Budgeted balance sheet

Budgeted Balance Sheet Definition

The budgeted balance sheet contains all of the line items found in a normal balance sheet, except that it is a projection of what the balance sheet will look like during future budget periods. It is compiled from a number of supporting calculations, the accuracy of which may vary based on the realism of the inputs to the budget model. The budgeted balance sheet is extremely useful for testing whether the projected financial position of a company appears to be reasonable. It also reveals scenarios that are not financially supportable (such as requiring large amounts of debt), which management can remedy by altering the underlying model.

A budgeted balance sheet should be constructed for each period spanned by the budget model, rather than just for the ending period, so that the budget analyst can determine whether the cash flows estimated to be generated will be sufficient to provide adequate funding for the company throughout the budget period.

Example of the Budgeted Balance Sheet

The following is an example of a budgeted balance sheet:

  Very Large Corporation
Budgeted Balance Sheet
As of Year December 31, 20XX

Current Assets      
    Cash  (1) $1,500,000  
    Accounts receivable  (2) 4,200,000  
    Raw materials inventory  (3) 3,500,000  
    Finished goods inventory  (4) 6,800,000  
Total Current Assets     $16,000,000
Fixed Assets      
    Office equipment  (5)  500,000  
    Machinery  (6)  9,200,000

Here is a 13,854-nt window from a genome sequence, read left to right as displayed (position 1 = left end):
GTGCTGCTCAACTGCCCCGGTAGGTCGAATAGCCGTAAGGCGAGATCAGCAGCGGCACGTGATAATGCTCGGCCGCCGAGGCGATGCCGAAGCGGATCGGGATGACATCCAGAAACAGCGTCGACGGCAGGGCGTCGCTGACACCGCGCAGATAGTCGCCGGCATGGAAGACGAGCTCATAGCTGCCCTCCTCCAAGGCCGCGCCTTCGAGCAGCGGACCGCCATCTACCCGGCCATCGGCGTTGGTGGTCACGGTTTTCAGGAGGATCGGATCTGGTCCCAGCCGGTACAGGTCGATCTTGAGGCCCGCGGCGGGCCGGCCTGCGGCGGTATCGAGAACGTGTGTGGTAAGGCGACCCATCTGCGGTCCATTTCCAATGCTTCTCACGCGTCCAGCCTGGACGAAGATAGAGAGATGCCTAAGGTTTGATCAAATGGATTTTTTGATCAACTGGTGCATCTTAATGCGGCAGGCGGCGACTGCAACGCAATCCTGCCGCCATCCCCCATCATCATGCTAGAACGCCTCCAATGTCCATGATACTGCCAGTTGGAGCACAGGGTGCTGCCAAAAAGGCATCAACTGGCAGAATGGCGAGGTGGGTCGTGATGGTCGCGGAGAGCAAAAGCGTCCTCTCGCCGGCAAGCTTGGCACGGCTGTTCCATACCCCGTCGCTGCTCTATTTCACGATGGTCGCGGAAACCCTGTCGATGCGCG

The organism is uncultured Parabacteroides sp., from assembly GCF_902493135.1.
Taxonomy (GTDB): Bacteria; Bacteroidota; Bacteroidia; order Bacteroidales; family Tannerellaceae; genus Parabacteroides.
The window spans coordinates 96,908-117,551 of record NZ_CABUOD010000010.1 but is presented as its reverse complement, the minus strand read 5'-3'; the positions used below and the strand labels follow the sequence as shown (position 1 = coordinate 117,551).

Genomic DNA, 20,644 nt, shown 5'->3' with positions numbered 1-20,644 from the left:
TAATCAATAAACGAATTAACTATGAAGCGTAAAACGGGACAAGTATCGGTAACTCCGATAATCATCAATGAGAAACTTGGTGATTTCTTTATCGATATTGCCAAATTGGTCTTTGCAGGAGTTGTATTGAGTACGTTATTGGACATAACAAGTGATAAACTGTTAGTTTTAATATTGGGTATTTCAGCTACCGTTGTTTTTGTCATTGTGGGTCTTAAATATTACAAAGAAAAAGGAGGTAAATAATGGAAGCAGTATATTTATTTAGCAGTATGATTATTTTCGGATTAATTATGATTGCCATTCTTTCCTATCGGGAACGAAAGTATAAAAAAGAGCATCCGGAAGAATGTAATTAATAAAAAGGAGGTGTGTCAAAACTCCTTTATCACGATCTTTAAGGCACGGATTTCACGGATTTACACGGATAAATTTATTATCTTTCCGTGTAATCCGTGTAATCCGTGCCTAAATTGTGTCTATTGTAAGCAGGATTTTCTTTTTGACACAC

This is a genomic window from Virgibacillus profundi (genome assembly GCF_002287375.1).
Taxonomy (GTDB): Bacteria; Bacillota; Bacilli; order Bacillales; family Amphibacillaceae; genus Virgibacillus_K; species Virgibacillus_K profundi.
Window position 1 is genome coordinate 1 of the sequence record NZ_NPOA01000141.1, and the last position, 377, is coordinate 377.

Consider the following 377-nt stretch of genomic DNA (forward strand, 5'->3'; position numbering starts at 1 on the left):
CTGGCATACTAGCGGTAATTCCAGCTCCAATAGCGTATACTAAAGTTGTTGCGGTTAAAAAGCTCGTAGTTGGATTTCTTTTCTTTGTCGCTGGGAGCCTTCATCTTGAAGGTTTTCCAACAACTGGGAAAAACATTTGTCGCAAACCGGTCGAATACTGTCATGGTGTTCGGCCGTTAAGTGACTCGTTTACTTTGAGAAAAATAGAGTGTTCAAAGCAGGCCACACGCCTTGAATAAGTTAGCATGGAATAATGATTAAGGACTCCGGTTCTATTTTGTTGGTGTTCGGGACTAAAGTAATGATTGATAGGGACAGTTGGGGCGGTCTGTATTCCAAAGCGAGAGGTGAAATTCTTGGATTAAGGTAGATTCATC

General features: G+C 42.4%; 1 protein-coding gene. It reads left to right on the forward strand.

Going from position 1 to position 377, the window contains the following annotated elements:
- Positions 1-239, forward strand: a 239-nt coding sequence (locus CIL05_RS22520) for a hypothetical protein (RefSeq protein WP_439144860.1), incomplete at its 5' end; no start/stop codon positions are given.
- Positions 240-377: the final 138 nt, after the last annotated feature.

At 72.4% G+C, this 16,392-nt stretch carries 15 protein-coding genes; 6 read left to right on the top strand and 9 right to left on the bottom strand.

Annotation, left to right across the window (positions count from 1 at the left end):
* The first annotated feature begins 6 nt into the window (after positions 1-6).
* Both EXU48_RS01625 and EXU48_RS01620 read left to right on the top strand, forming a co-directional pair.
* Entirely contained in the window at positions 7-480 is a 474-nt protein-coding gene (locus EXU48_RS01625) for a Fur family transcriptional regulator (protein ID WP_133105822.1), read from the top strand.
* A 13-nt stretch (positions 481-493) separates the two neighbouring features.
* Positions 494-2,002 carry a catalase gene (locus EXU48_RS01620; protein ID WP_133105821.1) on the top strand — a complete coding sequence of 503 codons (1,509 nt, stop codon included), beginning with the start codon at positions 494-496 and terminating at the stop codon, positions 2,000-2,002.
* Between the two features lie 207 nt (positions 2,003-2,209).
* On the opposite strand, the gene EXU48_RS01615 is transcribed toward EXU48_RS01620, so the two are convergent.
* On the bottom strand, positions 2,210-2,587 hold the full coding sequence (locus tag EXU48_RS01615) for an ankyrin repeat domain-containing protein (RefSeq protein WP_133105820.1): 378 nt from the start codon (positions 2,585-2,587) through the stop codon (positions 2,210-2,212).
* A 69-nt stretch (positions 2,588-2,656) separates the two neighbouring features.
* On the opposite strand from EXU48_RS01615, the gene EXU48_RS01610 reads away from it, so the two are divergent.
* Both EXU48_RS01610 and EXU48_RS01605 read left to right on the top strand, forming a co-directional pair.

Accumulated depreciation  (7)  -2,700,000  
Net Fixed Assets      7,000,000
Total Assets      $23,000,000
Current Liabilities      
    Accounts payable  (8)  $2,100,000  
    Notes payable  (9)  5,900,000  
Total Current Liabilities      8,000,000
Shareholders' Equity  (10)    15,000,000
Total Liabilities & Equity      $23,000,000

Notes to the budgeted balance sheet example:

(1) Reference from the ending cash balance noted on the cash budget
(2) 10% of third quarter sales + 40% of fourth quarter sales
(3) Reference from the direct materials budget
(4) Reference from the ending finished goods inventory budget
(5) Reference from the capital spending budget
(6) Reference from the capital spending budget
(7) Reference from the capital spending budget
(8) Reference of all expenses in the selling and administrative expenses budget, the direct materials budget, and the manufacturing overhead budget, assuming 30-day payment terms
(9) Reference from the financing budget
(10) Reference from the last actual balance sheet, plus projected budgeted net profits

Other Budgeted Balance Sheet Issues

The totals of the asset side and the liability and equity side of the balance sheet are supposed to equal each other, but this may not be the case if the balance sheet is compiled using an electronic spreadsheet that has not been properly configured. If so, the person compiling the budget may elect to manually insert the difference between the two totals in a "plug" account, such as Other Assets or Other Liabilities. If the amount of this plug is material, it can call into question the reliability of the information in the budgeted balance sheet, and so may trigger an examination of the assumptions and formulas used to construct it.

Related Courses

Capital Budgeting 
The Balance Sheet